ROSEMOUNT — Breaking the 1,000-kill and 1,000-point milestones across a single athletic year is an accomplishment to behold, because it is certainly rare to find a student-athlete that is so talented across both sports.
On Thursday evening, however, Jensen Warnock accomplished exactly that — and scored a date to Prom all in one fell swoop.
The 5-10 junior, who has been a consistent force in the frontcourt for Clay throughout her varsity career, obtained her 1,000th point by hitting the back end of two early free throw attempts during the middle of the first quarter of play to accomplish the feat, and her eight-point outing, along with a monstrous 22-point, 12-rebound, 11-steal effort from Sophia Balestra and 17 points off of five three-pointers from Cameron DeLotell allowed Clay (10-5, 8-4 SOC I) to claim a 58-30 victory over Western in a conference bout that was held in Rosemount.
For Sthefany Thomas, watching the standout student and three-sport athlete accomplish such a strong feat was wonderful to behold — because as Thomas knows herself, 1,000 points is a special milestone that few players reach.
“It was just an honor to be able to experience that with her,” Thomas said. “I know that it’s my first year here, and I know that I’m just now jumping into the program, but just being here for such a big accomplishment is big. I know the feeling of reaching 1,000 points, and it’s just such a special accomplishment. It’s special with her family being here, and I thought that it was really special when she gave the ball to her Mom and went to hug her family after she got her 1,000th point. It was a great moment for a high school player to accomplish and just be able to share with her teammates at home with her families and friends here.”
As for Warnock, getting the milestone out of the way brought both joy and relief to her heart, especially considering that the rising junior was pinned to accomplish the feat against Whiteoak on Monday before inclement weather forced the postponement of the nonconference affair to Jan. 31.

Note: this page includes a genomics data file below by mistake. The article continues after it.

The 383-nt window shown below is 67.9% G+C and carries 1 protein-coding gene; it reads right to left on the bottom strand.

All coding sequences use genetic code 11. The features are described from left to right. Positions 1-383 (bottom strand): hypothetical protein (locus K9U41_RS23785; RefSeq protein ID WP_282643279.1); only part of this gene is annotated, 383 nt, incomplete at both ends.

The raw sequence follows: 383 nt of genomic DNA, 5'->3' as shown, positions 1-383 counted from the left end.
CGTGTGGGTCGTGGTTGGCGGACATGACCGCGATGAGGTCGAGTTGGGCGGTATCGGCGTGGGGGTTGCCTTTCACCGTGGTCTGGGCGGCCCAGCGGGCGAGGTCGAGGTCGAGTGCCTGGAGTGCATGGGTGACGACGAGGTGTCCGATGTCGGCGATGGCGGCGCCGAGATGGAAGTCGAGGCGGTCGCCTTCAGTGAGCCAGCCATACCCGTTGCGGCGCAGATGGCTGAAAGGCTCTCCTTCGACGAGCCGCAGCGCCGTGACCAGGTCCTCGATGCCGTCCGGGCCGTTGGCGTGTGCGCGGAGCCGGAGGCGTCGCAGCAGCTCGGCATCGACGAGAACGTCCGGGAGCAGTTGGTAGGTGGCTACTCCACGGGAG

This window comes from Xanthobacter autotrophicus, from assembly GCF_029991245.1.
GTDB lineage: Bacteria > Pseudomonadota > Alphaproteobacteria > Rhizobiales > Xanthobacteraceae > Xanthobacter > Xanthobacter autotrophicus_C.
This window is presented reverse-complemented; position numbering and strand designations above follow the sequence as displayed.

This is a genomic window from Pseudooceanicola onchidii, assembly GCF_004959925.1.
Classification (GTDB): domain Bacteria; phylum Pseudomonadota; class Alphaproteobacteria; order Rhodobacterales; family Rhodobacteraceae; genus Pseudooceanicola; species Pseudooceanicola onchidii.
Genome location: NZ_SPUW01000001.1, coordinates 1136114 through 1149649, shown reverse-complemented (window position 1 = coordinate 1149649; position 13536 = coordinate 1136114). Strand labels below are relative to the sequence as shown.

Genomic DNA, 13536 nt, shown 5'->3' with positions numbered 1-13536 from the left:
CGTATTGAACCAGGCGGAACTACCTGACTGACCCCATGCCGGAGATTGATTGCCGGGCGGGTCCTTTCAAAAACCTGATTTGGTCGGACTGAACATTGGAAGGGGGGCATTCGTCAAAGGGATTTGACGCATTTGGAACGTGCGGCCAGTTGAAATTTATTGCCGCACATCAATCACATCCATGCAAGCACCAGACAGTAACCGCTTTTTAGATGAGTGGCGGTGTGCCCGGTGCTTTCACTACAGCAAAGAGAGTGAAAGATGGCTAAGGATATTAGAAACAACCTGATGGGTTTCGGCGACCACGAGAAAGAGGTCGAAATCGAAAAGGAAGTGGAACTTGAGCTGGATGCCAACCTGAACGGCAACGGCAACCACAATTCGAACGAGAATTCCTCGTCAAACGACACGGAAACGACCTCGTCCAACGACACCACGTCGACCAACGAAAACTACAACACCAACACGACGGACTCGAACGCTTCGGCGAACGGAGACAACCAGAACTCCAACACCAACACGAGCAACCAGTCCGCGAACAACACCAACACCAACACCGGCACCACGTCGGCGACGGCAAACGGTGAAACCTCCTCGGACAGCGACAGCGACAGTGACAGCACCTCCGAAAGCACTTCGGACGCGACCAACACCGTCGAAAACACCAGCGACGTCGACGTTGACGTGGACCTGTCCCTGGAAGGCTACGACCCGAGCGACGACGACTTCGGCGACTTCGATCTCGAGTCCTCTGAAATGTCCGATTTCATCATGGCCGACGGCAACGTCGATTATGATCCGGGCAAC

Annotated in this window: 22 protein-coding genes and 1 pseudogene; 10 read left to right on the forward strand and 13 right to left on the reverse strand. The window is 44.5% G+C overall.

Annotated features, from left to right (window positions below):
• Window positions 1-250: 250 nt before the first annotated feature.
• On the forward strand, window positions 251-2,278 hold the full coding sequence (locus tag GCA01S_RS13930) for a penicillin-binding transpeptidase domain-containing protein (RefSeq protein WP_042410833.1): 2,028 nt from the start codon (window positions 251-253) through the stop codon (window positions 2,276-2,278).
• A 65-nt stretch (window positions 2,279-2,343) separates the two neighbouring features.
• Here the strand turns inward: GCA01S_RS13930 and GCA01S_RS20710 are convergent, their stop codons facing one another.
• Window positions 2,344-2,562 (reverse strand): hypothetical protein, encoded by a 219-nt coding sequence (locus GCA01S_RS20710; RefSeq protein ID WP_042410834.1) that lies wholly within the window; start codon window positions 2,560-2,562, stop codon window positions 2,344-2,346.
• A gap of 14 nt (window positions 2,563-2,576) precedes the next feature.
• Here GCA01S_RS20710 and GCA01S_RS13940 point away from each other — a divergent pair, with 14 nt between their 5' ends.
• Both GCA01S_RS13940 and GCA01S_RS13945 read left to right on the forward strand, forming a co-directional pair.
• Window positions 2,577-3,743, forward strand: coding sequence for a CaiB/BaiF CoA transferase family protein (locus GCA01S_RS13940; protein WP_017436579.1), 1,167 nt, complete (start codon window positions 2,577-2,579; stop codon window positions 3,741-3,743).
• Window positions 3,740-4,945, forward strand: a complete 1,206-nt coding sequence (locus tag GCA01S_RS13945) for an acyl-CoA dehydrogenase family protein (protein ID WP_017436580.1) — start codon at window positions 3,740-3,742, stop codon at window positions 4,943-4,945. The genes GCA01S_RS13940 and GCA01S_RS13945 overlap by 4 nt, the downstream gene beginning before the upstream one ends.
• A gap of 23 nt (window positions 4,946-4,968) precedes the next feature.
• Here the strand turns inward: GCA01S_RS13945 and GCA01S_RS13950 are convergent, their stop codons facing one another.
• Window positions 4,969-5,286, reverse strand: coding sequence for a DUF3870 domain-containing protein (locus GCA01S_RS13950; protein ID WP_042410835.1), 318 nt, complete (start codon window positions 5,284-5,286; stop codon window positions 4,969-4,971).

“I was really glad to get it at home,” Warnock said. “I was hoping that (the game) wouldn’t get snowed out because all of my friends and my family were here to see this.”
Over the first minute and 15 seconds of the affair, Clay wasted no time jumping out to the point as the Lady Panthers used strong defensive pressure up top, along with production from its three-headed monster (Warnock, Balestra, and DeLotell) to jump out to a 7-0 advantage with 6:56 still to play in the opening quarter, forcing Western to take a quick timeout to regroup in the process.
However, Western, behind its scrappy guard play, rallied back into the fray. Sylvia Evans, who obtained five early first-quarter points en route to a game-high 15 for Western, used her early output to allow the Indians to go on a 9-2 rally in the opening period of action and tie the score.
“We got out to a quick lead, and then we just kind of fell back into the mentality of, ‘Well, we’ve got a good lead, let’s just kind of get comfortable,’” Thomas said. “I called a quick timeout to tell the girls that we had to keep our foot on the gas. A seven to 10-point lead, in basketball, can evaporate quickly. It’s such a game of runs.”
But when Warnock — who nailed a long two-point jumper to start the night’s scoring and added a low-post basket that pushed the Clay lead to three, 9-6, at one point — was fouled on a low-post shot attempt, the attention turned squarely to the free throw line. There, the junior missed the first free throw attempt but made the second with a clean swish of the net, sending the home crowd into a frenzy, and ultimately giving Clay the lead for good in the first quarter as the Lady Panthers finished the period up 12-9. Warnock ultimately finished the contest with eight points, five rebounds, three assists, and two steals on the evening.
“When I missed the first free throw, I said to myself, ‘Oh boy, here we go,’” Warnock said. “I said, ‘My gosh, I have to make this.’ I just took a deep breath and tried to focus on making it.”
And the Promposal following the game from West student Ryan Reynoso?
“I did not know that was coming,” Warnock said, laughing. “I guess my Mom (Julie) had been scheming things. I don’t know. It really surprised me.”